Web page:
Structural Biochemistry/DNA recombinant techniques/Designer Genes

The Modern Approach to Gene DesignEdit

A typical gene design cycle starts with defining a desired target protein. From there the scientist, using a gene composer computer program, inputs information such as functional characterization data, sequence alignments or knowledge of related 3D structural information from various sources that pertain to the desired protein. Secondary structural information is annotated and amino acids in the active domains (i.e. - participate in ligand binding sites, are water exposed, or form crystal contacts) are labeled, and multiple amino acid sequence variants are generated. The next step is back-translating designed amino acid sequences into nucleic acid sequences. The program will generate optimized nucleic acid sequences based on defined criteria input by the user, such as codon optimization for highly expressed proteins, suppressing strong mRNA structure forming elements and avoiding undesired restriction sites. Finally, sequences for complete genes are output. The adoption of this new method of protein design allows heterologous expression of proteins to be tested more quickly and minimizes failure rates.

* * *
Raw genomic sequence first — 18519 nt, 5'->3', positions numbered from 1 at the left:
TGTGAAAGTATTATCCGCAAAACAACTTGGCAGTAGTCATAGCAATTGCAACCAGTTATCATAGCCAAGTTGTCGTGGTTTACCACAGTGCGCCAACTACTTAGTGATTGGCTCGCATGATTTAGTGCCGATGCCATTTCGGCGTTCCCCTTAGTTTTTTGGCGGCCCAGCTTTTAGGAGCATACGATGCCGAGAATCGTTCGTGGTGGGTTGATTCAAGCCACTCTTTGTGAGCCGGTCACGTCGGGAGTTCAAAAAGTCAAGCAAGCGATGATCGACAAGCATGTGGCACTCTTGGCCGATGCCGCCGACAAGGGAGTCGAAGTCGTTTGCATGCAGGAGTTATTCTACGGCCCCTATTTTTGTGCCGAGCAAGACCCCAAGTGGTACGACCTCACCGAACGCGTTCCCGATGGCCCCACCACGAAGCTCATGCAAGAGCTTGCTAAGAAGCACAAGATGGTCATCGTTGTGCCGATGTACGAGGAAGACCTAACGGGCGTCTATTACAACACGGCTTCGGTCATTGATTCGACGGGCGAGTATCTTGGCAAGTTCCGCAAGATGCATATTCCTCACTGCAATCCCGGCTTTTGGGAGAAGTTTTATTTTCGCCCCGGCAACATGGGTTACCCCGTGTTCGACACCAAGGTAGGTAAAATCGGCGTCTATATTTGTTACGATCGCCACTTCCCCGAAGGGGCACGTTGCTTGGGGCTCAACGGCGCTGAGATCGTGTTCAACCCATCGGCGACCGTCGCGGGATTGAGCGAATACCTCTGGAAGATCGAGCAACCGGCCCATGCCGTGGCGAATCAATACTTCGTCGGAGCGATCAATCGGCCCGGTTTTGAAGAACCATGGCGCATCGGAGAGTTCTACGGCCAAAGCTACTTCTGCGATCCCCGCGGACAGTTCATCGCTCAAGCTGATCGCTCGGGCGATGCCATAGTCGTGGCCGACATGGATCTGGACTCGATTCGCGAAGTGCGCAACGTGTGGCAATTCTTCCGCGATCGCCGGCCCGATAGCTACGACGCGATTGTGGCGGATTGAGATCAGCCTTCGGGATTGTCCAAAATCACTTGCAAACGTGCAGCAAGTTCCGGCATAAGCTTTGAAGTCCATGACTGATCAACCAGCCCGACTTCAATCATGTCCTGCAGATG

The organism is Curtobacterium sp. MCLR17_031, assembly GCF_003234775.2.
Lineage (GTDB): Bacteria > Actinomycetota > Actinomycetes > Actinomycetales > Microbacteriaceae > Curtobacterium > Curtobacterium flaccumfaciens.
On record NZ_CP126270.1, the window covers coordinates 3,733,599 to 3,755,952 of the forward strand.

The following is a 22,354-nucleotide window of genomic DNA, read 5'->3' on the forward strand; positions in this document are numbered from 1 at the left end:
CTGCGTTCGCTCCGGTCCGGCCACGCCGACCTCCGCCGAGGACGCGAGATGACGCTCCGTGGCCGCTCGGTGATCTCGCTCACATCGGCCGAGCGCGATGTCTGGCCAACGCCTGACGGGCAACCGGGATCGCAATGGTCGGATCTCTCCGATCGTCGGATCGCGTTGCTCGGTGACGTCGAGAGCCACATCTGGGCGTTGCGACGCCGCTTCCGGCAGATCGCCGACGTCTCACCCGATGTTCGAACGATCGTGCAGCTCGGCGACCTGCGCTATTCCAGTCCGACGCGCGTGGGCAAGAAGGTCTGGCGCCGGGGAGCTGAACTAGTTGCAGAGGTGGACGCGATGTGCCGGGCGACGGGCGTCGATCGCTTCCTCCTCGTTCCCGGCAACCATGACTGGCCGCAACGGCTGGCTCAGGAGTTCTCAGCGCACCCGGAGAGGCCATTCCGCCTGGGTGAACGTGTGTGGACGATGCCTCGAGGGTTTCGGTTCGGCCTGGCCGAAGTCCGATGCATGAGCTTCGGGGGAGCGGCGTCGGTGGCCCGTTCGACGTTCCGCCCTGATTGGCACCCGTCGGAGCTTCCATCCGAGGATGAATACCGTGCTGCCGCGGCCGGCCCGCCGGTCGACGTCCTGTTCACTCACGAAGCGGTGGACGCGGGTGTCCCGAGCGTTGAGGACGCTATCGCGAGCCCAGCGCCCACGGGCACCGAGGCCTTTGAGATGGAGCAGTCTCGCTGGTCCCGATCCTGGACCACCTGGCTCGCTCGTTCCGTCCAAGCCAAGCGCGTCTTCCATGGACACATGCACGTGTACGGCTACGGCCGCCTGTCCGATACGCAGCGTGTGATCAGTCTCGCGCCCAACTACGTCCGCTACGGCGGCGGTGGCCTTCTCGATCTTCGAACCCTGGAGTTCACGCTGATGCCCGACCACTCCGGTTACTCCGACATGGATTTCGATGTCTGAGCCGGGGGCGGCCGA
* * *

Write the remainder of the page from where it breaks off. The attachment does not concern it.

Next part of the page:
Benefits/Uses of Gene DesignEdit

Gene/Protein design is currently being utilized for a number of important applications including:

1. Immunotoxins- chimeric protein made from a gene for an antibody and a gene for a toxin, which can be used to kill cells that are recognized by the antibody

2. Synthetic vaccines- recombining DNA to create noninfectious coat proteins of viruses

3. Completely new genes and proteins with functions not found in nature

4. New enzymes

5. New drugs

6. Disease research for Malaria, Anthrax, HIV, Alzheimer's and Various Cancers